Built in 1888, First Congregational Church (UCC) of Colorado Springs occupies the oldest church building in the city still in continuous use by the same congregation.
Over the years, First Congregational Church has added newer buildings to its historic buildings, usually with no thought given to limited mobility access. For over 25 years, said the Rev. Dr. Benjamin Broadbent, the church had identified the need to make its facilities more accessible. In the mid-1990’s, plans had been drawn for an elevator, but due to a lack of funds were not completed.
In 2011, First Congregational Church launched a capital campaign to restore their sanctuary. Chunks of plaster had started falling from great heights, which had created quite a safety hazard. New plans for an elevator addition were added to the list of capital projects. In the meantime, the church secured a loan with the Cornerstone Fund to begin work on the sanctuary while pledges were being collected. At the end of the campaign, they had raised enough money to either pay off the loan or build the elevator addition (for which they lacked $800,000).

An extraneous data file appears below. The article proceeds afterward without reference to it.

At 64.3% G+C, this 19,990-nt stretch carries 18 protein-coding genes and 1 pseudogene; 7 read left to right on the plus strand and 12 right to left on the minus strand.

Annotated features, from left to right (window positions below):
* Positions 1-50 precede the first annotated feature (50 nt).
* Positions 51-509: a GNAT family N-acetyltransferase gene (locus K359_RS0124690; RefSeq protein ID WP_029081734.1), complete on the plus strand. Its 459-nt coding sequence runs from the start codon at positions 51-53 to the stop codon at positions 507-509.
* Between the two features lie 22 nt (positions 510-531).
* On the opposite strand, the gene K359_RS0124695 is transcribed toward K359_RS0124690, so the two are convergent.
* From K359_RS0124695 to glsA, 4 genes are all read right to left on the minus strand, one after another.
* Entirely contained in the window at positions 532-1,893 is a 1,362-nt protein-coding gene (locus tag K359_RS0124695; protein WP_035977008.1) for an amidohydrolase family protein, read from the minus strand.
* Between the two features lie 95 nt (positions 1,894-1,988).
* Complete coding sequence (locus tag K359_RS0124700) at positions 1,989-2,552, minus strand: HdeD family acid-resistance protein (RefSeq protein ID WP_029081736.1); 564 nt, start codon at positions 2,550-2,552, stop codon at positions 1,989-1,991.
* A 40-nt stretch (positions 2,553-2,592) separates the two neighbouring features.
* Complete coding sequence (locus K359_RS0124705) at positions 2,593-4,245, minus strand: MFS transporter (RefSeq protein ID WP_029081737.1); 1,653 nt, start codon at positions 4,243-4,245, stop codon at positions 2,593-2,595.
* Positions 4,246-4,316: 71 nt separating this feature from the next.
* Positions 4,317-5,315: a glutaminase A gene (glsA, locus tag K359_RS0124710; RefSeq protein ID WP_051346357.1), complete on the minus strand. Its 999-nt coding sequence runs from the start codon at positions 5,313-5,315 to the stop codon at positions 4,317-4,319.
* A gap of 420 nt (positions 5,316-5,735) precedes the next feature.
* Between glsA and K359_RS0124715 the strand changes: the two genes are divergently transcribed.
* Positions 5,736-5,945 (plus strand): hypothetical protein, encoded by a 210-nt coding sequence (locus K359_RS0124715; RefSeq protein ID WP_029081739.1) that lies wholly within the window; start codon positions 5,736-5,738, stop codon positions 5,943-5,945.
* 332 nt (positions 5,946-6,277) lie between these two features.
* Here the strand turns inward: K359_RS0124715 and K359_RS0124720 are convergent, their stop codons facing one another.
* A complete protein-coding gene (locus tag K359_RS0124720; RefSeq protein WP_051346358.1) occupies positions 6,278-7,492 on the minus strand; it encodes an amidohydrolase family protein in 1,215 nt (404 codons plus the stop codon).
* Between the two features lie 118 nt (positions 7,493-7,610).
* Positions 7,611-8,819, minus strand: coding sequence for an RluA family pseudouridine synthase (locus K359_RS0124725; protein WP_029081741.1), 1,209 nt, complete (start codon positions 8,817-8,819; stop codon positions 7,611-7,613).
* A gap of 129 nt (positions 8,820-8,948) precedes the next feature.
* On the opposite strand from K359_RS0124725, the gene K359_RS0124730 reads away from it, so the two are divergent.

Conversation over this situation ensued, sprinkled with some controversy and disagreement. Finally, in January 2013, however, the congregation voted overwhelmingly to service the debt on the sanctuary and build the too-long-delayed elevator addition.
The completion of this project made 95% of First Congregational Church’s facility accessible. The new space was blessed on Sunday, May 24, 2013, and on that day, several members in wheelchairs were able to visit parts of the church they had never seen before.
During this exciting process for the church, member Siri Everett shared with leadership information about the The Accessible Icon Project, an ongoing work in design activism begun in 2010 as a guerilla street art campaign of placing a clear-backed sticker on top of parking signs depicting the International Symbol of Access. The church enthusiastically embraced changing the icons on the church’s property, and Everett, along with facility manager, Kirk Wohlhueter, made a presentation to city officials which led to a commitment by the city to begin incorporating the new accessible icons throughout Colorado Springs. First Congregational Church received an award from The Independence Center in Colorado Springs for their design.
“Our Cornerstone loan,” says Broadbent, “made it possible to make a bold decision to build an access corridor with an elevator simply by continuing to service the loan.”
Click here for a news story from The Gazette about First Congregational Church’s accessibility.